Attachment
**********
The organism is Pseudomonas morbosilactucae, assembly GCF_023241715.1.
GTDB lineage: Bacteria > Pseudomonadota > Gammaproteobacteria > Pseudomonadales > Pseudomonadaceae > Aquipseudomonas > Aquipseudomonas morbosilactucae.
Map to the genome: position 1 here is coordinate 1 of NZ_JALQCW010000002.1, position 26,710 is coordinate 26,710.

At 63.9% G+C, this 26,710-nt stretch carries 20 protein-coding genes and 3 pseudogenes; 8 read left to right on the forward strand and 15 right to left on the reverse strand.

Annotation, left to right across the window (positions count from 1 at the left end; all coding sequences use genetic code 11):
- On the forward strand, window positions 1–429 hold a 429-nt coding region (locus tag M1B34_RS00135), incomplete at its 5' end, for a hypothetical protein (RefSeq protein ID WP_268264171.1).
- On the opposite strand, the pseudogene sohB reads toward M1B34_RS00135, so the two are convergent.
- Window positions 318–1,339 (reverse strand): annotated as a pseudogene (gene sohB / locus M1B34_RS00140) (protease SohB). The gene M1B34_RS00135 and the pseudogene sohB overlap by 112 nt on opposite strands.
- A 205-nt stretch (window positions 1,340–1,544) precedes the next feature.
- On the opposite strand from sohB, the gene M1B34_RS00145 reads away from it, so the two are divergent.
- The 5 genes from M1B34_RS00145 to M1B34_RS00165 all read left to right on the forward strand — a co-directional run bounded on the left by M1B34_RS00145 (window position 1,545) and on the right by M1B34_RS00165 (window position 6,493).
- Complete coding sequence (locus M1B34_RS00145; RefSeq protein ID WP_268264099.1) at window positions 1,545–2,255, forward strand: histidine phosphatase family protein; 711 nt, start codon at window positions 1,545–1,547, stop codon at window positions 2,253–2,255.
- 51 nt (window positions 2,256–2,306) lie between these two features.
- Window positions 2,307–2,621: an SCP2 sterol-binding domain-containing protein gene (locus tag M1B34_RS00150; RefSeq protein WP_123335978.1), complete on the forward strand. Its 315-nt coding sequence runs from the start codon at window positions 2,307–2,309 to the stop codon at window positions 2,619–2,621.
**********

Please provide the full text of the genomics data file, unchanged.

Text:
The organism is Pseudomonas morbosilactucae, assembly GCF_023241715.1.
GTDB lineage: Bacteria > Pseudomonadota > Gammaproteobacteria > Pseudomonadales > Pseudomonadaceae > Aquipseudomonas > Aquipseudomonas morbosilactucae.
Map to the genome: position 1 here is coordinate 1 of NZ_JALQCW010000002.1, position 26,710 is coordinate 26,710.

At 63.9% G+C, this 26,710-nt stretch carries 20 protein-coding genes and 3 pseudogenes; 8 read left to right on the forward strand and 15 right to left on the reverse strand.

Annotation, left to right across the window (positions count from 1 at the left end; all coding sequences use genetic code 11):
- On the forward strand, window positions 1–429 hold a 429-nt coding region (locus tag M1B34_RS00135), incomplete at its 5' end, for a hypothetical protein (RefSeq protein ID WP_268264171.1).
- On the opposite strand, the pseudogene sohB reads toward M1B34_RS00135, so the two are convergent.
- Window positions 318–1,339 (reverse strand): annotated as a pseudogene (gene sohB / locus M1B34_RS00140) (protease SohB). The gene M1B34_RS00135 and the pseudogene sohB overlap by 112 nt on opposite strands.
- A 205-nt stretch (window positions 1,340–1,544) precedes the next feature.
- On the opposite strand from sohB, the gene M1B34_RS00145 reads away from it, so the two are divergent.
- The 5 genes from M1B34_RS00145 to M1B34_RS00165 all read left to right on the forward strand — a co-directional run bounded on the left by M1B34_RS00145 (window position 1,545) and on the right by M1B34_RS00165 (window position 6,493).
- Complete coding sequence (locus M1B34_RS00145; RefSeq protein ID WP_268264099.1) at window positions 1,545–2,255, forward strand: histidine phosphatase family protein; 711 nt, start codon at window positions 1,545–1,547, stop codon at window positions 2,253–2,255.
- 51 nt (window positions 2,256–2,306) lie between these two features.
- Window positions 2,307–2,621: an SCP2 sterol-binding domain-containing protein gene (locus tag M1B34_RS00150; RefSeq protein WP_123335978.1), complete on the forward strand. Its 315-nt coding sequence runs from the start codon at window positions 2,307–2,309 to the stop codon at window positions 2,619–2,621.